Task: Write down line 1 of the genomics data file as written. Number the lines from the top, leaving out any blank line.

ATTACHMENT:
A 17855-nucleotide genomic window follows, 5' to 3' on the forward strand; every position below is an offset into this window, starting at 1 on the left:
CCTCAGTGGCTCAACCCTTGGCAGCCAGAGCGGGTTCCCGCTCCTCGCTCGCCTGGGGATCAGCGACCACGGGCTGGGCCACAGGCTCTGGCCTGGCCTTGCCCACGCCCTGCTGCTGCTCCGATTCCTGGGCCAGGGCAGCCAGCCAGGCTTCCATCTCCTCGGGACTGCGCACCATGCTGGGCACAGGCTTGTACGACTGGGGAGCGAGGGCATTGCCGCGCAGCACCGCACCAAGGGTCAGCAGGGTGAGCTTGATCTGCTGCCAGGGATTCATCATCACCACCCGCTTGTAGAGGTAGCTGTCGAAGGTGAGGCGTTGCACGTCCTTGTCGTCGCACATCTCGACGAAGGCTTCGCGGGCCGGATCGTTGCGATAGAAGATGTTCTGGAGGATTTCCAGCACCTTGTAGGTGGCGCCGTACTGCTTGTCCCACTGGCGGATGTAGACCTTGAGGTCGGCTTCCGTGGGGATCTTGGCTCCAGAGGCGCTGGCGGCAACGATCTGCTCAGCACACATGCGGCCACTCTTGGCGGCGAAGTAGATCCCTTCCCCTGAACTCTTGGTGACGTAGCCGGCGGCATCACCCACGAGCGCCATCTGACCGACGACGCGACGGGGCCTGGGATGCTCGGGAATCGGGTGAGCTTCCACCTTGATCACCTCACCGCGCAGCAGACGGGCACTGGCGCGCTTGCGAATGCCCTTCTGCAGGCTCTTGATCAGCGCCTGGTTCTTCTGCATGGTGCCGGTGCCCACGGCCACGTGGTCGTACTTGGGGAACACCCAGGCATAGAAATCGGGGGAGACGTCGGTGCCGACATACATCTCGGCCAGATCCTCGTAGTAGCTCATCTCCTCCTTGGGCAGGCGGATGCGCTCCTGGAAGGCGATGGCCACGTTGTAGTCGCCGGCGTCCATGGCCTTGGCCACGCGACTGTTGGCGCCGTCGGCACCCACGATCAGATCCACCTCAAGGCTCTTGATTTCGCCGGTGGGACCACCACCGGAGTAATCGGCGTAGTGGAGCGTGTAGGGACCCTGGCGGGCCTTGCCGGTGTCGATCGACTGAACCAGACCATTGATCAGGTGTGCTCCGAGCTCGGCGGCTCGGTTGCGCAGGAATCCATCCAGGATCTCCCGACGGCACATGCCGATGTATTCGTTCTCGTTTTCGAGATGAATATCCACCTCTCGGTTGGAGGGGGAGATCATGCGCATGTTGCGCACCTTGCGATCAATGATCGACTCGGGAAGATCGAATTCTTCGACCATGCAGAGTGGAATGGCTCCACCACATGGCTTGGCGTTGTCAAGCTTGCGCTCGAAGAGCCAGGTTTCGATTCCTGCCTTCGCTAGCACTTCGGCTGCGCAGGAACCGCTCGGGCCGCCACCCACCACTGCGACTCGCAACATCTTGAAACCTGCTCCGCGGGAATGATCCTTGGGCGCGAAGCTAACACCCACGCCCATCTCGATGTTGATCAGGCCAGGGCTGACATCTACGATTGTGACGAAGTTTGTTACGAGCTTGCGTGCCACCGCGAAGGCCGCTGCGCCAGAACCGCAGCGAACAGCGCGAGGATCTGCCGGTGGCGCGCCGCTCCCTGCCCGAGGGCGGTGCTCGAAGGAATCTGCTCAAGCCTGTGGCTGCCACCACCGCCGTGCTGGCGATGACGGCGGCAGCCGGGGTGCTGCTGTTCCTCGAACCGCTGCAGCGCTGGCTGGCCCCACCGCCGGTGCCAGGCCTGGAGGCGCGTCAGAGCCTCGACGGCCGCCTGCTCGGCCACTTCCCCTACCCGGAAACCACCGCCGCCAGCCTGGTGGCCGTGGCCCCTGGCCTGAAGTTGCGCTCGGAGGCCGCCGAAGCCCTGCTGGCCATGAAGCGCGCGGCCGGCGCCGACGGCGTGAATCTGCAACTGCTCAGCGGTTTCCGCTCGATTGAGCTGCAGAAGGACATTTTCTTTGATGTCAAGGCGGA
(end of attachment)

A 17855-nucleotide genomic window follows, 5' to 3' on the forward strand; every position below is an offset into this window, starting at 1 on the left: